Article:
Tan2009282(Tan et al., 2009)28228210Y. TanX. WangY. ChenChinese semantic role labeling using CRFs and SVMs2009 International Conference on Natural Language Processing and Knowledge Engineering2009 International Conference on Natural Language Processing and Knowledge Engineering1-5computational linguisticsinformation retrievalsupport vector machinesChinese semantic role labelingCRFSVMdocument retrievalmachine translationquestion answeringinformation extractionLabelingNatural languagesData miningGoldPerformance evaluationText recognitionTeethTrackingSemantic Role LabelingConditional Random Fields200924-27 Sept. 200910.1109/NLPKE.2009.5313827?>(Tan et al., 2009) and does not require segmentation information

We use the relative position in a chunk and that in an NE as features because these types of information are very informative for predicting semantic role tags. For this step, we use Tsai et al.’s NER system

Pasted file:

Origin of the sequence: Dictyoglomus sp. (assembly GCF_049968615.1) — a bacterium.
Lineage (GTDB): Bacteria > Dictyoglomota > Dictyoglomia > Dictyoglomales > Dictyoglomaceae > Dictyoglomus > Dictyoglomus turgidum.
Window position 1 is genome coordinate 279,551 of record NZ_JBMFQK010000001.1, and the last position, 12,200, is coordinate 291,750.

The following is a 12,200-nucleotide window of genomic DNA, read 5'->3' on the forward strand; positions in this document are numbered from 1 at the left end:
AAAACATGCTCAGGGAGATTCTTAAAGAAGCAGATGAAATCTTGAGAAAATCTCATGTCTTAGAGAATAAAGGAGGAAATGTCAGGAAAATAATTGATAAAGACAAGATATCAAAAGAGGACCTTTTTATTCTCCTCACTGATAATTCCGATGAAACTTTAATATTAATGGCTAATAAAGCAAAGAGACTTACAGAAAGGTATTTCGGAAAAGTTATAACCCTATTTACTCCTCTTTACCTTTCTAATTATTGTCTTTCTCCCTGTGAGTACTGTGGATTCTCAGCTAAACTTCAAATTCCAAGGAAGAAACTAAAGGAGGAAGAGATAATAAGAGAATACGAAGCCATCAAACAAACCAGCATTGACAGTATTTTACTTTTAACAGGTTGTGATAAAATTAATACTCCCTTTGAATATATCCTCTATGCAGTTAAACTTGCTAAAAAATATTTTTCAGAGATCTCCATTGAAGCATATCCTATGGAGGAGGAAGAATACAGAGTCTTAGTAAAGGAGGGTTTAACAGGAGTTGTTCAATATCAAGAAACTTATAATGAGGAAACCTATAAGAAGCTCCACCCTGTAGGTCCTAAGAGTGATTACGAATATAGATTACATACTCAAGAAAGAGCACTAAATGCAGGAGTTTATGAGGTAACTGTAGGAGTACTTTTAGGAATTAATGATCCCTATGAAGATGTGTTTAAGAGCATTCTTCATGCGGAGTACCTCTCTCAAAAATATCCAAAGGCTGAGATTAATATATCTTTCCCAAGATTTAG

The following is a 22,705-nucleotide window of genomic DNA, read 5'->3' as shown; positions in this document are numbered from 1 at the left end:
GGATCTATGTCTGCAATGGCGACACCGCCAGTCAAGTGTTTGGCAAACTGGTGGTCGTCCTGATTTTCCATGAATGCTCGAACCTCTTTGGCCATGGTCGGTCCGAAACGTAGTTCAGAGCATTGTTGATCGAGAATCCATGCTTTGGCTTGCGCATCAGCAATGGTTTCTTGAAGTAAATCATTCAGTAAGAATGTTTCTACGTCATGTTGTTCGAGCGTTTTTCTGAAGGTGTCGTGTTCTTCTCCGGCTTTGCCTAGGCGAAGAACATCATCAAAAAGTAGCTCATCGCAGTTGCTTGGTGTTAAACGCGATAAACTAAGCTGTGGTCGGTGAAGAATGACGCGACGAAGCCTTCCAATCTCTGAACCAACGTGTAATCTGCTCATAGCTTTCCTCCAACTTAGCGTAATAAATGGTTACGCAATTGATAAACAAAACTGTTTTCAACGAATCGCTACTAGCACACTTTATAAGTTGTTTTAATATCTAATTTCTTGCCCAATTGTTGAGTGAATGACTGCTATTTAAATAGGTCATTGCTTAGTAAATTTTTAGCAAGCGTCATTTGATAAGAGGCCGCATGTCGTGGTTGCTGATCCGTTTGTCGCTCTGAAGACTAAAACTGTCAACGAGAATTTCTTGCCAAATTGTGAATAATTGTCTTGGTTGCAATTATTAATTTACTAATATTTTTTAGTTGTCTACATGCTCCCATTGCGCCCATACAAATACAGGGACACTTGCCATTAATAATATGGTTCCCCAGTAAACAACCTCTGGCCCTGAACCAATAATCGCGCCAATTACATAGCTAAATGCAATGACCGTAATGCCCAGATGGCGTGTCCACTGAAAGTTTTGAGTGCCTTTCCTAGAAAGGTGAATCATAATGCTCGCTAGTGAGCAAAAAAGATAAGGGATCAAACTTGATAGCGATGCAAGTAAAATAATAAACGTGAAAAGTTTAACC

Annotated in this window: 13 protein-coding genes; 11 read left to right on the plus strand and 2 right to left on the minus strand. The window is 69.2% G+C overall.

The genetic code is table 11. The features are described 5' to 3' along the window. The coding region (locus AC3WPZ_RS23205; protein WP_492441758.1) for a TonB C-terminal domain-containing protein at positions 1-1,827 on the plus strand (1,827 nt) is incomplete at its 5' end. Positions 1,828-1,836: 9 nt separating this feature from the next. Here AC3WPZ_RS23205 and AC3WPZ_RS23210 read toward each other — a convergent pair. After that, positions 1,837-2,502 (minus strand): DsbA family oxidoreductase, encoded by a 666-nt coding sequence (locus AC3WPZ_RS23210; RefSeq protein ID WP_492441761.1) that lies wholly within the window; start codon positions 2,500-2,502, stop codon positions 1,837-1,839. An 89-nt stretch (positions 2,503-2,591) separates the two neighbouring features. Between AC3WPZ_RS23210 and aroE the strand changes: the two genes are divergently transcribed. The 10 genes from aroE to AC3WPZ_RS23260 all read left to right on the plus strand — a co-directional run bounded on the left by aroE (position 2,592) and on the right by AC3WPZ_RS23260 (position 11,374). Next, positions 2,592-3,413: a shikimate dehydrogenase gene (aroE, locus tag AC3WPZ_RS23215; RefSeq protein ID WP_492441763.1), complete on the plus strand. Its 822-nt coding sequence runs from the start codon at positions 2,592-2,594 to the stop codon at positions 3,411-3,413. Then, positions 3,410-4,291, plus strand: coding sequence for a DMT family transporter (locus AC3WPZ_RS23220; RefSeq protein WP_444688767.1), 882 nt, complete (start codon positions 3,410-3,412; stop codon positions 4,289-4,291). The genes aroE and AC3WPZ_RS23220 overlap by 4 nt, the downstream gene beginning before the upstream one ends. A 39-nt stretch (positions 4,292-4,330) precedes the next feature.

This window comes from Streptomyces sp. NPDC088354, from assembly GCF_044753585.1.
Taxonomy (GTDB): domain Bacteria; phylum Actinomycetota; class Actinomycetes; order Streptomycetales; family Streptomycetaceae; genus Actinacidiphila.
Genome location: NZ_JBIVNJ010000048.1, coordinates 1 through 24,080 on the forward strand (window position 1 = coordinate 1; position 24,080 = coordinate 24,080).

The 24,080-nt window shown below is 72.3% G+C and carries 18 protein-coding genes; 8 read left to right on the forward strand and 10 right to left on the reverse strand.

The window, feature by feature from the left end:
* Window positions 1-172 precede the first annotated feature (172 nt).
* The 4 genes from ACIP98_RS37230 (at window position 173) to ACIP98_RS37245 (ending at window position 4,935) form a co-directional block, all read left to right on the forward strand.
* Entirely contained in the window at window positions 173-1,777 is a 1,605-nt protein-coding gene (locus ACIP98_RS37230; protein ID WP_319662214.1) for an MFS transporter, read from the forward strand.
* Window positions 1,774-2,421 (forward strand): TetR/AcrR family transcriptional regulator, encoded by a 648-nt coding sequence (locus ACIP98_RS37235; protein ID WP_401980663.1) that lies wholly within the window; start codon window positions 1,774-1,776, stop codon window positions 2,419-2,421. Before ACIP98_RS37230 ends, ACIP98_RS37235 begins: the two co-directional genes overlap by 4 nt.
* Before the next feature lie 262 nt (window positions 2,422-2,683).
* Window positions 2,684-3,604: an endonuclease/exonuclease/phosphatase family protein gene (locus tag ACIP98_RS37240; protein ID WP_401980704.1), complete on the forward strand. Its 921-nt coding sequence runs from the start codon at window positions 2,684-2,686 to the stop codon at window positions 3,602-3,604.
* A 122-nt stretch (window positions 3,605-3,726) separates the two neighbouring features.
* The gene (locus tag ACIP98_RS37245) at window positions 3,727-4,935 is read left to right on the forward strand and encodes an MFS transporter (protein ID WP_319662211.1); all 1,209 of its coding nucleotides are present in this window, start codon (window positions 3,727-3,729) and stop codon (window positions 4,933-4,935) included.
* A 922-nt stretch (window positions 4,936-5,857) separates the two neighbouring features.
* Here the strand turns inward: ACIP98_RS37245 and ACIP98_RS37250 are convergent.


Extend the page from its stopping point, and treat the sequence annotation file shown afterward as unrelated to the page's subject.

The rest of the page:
Tsai22(Tsai)222210Richard TsaiWeisoEvent: A Ming-Weiso Event Analytics Tool with Named Entity Markup and Spatial-Temporal Information LinkingDH2017?>(Tsai). Since there is no chunking tool or annotated corpora for classical Chinese, we design a chunking algorithm that requires no training data:

NER is used to mark NEs in all paragraphs. NEs and strings between NEs are treated as chunks. All chunks with their counts are recorded in a list

For each chunk
i and its superstring with the same prefix or suffix
j, if
i’s count is larger than
j’s over a threshold
i’s count is increased by 1 and
i is cut off from

Step 2 is repeated until there is no new chunk generated.
For each paragraph, all strings between NEs are segmented by the maximum matching algorithm with the final
l as the reference dictionary.

We select 500 paragraphs from the 2,874 paragraphs containing tributary events in the
Ming Shilu for our experimental dataset. 12 verbs are selected as event triggers. All paragraphs are labeled with PAS’s by two experts (inner annotator agreement